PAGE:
The Greatest Show on Earth Now Available in Paperback August 24, 2010

The Greatest Show on Earth Now Available in Paperback

In case you haven’t bought it yet — and if so, what the deuce is wrong with you? — Richard DawkinsThe Greatest Show on Earth: The Evidence for Evolution is now out in paperback!

It’s a fantastic introduction to evolution if you’re looking for a gateway into the subject.

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  • Andrew

    As good as this book is, I prefer Why Evolution Is True by Jerry Coyne. Anyone interested in the subject should definitely give it a read.

  • Duo

    Got mine in hardback on day 1. Got it signed a few weeks later. 😀

  • Thanks for the reminder – just went on eBay and bought myself a hardcover copy instead. Finally gonna know what all that fuss about evolushun is about. Time to get edumacated!

  • keddaw

    Interesting new study that suggests living space is the driver of evolution rather than competition and natural selection. Seems to have stirred up a little bit of controversy but it makes complete sense to me.

    When life is given a whole new arena to populate with little competition, initially, it allows all kinds of evolutionary dead ends to be gone down before selective pressure thins the field. It also, and this is the key point, allows for some features to evolve that might be initially detrimental to a species but with no strong selective pressure these features can evolve and perhaps with some modification become useful. Then, when living space is more limited and/or predators come along the useful adaptations become prevalent in the population.

    This would answer any ID person that found an evolutionary adaptation that had a non-useful intermediary step that could be difficult to explain by natural selection. Not that I know of a single one that anyone has come up with, but if they ever did this could be the explanation.

  • Alan E.

    And it has fantastic pictures! I have used this book many times, especially at the zoo to demonstrate the incredibly long vagus nerve in giraffes and how it is similarly situated in humans. It is number one on my referred list for evolution denyers.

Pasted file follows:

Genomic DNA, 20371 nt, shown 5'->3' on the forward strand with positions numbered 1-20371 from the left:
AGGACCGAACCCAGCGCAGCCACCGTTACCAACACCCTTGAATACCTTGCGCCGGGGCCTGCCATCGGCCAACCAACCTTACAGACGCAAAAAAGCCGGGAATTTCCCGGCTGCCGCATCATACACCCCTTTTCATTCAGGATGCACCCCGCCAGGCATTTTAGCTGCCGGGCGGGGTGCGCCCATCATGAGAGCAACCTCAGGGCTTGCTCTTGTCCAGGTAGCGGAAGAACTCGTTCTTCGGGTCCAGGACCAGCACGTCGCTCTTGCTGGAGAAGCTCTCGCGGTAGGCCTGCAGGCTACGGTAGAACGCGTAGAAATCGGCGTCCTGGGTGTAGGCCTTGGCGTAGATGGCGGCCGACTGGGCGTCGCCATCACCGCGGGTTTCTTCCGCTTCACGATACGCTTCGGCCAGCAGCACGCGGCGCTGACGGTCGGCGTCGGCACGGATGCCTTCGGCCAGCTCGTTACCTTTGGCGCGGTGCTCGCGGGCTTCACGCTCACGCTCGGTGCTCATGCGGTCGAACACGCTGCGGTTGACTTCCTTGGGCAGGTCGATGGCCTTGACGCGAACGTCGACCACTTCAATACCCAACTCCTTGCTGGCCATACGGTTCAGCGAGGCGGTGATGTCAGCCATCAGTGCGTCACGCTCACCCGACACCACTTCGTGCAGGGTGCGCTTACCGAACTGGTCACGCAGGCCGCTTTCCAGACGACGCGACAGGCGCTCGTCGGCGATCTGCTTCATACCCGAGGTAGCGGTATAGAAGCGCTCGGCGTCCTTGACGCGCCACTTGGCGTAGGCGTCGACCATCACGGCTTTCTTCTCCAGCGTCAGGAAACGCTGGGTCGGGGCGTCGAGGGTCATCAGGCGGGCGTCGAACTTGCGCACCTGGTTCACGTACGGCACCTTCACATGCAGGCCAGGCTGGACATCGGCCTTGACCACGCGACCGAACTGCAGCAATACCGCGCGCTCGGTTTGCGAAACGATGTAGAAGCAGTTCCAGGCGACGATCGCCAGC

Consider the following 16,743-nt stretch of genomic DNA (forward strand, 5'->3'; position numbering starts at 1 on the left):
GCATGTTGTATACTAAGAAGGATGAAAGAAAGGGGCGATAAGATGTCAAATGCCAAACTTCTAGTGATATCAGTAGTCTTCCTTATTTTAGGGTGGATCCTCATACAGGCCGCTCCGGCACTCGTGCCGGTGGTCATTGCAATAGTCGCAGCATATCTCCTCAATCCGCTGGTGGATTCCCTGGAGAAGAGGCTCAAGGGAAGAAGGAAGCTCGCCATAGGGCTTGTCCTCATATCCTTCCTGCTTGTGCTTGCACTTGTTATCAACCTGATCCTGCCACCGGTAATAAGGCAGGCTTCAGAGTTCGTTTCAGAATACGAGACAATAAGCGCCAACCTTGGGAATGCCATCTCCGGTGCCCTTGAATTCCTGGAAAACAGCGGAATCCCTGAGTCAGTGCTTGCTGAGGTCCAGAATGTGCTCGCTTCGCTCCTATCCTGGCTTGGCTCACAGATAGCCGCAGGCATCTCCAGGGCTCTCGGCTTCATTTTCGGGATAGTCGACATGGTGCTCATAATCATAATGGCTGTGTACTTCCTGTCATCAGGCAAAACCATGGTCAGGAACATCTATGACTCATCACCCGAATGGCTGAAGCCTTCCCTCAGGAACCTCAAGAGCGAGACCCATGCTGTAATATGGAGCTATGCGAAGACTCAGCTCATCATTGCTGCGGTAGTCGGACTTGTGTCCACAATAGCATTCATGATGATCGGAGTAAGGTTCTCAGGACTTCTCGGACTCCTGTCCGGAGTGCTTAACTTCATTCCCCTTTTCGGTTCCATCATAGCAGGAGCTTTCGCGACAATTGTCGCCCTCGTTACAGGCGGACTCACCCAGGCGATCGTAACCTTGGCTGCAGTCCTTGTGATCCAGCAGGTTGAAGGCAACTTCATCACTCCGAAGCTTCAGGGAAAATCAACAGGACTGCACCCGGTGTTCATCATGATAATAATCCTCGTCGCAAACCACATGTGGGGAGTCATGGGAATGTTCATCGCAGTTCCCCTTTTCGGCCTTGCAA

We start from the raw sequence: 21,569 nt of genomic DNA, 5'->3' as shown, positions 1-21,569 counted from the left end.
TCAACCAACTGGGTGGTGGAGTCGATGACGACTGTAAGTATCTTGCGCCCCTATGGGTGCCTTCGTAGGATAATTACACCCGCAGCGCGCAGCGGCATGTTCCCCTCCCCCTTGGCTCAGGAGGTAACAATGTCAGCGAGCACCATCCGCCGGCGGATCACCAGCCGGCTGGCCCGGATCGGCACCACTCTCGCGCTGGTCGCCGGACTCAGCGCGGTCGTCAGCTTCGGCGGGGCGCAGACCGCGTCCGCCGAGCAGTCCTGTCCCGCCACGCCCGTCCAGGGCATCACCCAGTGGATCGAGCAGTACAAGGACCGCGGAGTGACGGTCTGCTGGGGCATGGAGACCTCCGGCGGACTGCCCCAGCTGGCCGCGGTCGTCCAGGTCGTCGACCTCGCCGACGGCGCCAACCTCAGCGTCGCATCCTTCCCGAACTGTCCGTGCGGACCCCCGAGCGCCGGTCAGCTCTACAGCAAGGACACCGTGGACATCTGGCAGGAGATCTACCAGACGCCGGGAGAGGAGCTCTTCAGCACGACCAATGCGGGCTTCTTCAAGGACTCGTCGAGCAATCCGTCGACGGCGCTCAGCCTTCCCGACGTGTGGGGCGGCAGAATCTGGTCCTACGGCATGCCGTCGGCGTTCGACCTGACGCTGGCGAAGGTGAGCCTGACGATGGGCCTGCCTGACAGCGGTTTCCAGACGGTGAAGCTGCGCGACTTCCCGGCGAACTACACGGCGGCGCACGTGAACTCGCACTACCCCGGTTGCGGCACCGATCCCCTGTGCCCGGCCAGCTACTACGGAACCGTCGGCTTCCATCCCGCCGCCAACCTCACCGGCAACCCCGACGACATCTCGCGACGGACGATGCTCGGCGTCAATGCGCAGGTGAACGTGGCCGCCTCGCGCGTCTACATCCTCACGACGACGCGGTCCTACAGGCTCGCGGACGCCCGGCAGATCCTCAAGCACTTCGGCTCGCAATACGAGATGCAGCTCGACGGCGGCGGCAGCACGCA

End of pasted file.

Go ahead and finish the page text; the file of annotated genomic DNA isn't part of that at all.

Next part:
• ManaCostly

    Welcome to last year.

  • ckitching

    The worst part of Richard Dawkin’s books is that most critics don’t bother to read them before panning them. I can’t count how many reviews I read of his book that complained, at length, about his atheism and about how he thinks all believers are idiots. Of course, none of this is in the book, and I’m not sure his atheism is even mentioned.

  • Heidi

    I got the hardcover last yer on pre-order from Amazon. Excellent book. And I disagree that the Coyne book is better. I’m reading it now, and I like it, but Dawkins is more accessible.

    Granted, Coyne doesn’t come with the Ebil Baby-Eating Atheist baggage so reality deniers might be more likely to read him.

  • Vanessa

    The book is definitely a good intro to evolution and debunks all of the arguments against it, but I really don’t like Dawkins’ writing style. He’s too condescending. If he wants the other side to read his books and understand, it’s not going to work, it will just come off as offensive.

  • Greg

    I’m with Alex. I have the hardcover of Dawkin’s book and have read it 3 times. It is absolutely an excellent book and has launched me down the path of reading all of his others.

    However, I also just finished the paperback of Coyne’s “Why Evolution Is True”, and as an ‘introduction’ to evolution I believe it is more accessible. Much less flowery and wordy, but to the point and lays out the case clearly and concisely.

    If I were recommending to somebody (like me!) I would suggest Coyne first, followed by Dawkins.

  • reparker

    And it has fantastic pictures!

    Yup. One of these days I’m going to get the Hillis plot printed out and I’m going to put it on my wall. And maybe give copies out as gifts for every holiday.